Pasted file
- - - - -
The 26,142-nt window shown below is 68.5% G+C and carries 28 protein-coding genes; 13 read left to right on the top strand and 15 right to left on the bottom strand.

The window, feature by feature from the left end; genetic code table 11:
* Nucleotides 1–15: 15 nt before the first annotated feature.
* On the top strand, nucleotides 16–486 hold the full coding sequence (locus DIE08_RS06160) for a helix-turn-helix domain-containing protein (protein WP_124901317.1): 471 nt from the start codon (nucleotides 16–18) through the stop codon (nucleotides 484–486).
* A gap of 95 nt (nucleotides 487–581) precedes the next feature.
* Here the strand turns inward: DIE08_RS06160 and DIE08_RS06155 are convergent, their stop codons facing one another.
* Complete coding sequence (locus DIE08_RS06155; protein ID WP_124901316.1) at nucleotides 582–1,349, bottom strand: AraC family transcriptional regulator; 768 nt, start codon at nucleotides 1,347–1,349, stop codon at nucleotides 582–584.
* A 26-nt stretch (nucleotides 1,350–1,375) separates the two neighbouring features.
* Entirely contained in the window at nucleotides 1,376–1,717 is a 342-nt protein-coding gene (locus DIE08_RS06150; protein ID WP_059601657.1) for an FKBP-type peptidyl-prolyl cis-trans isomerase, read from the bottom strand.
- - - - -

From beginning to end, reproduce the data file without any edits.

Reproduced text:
The 26,142-nt window shown below is 68.5% G+C and carries 28 protein-coding genes; 13 read left to right on the top strand and 15 right to left on the bottom strand.

The window, feature by feature from the left end; genetic code table 11:
* Nucleotides 1–15: 15 nt before the first annotated feature.
* On the top strand, nucleotides 16–486 hold the full coding sequence (locus DIE08_RS06160) for a helix-turn-helix domain-containing protein (protein WP_124901317.1): 471 nt from the start codon (nucleotides 16–18) through the stop codon (nucleotides 484–486).
* A gap of 95 nt (nucleotides 487–581) precedes the next feature.
* Here the strand turns inward: DIE08_RS06160 and DIE08_RS06155 are convergent, their stop codons facing one another.
* Complete coding sequence (locus DIE08_RS06155; protein ID WP_124901316.1) at nucleotides 582–1,349, bottom strand: AraC family transcriptional regulator; 768 nt, start codon at nucleotides 1,347–1,349, stop codon at nucleotides 582–584.
* A 26-nt stretch (nucleotides 1,350–1,375) separates the two neighbouring features.
* Entirely contained in the window at nucleotides 1,376–1,717 is a 342-nt protein-coding gene (locus DIE08_RS06150; protein ID WP_059601657.1) for an FKBP-type peptidyl-prolyl cis-trans isomerase, read from the bottom strand.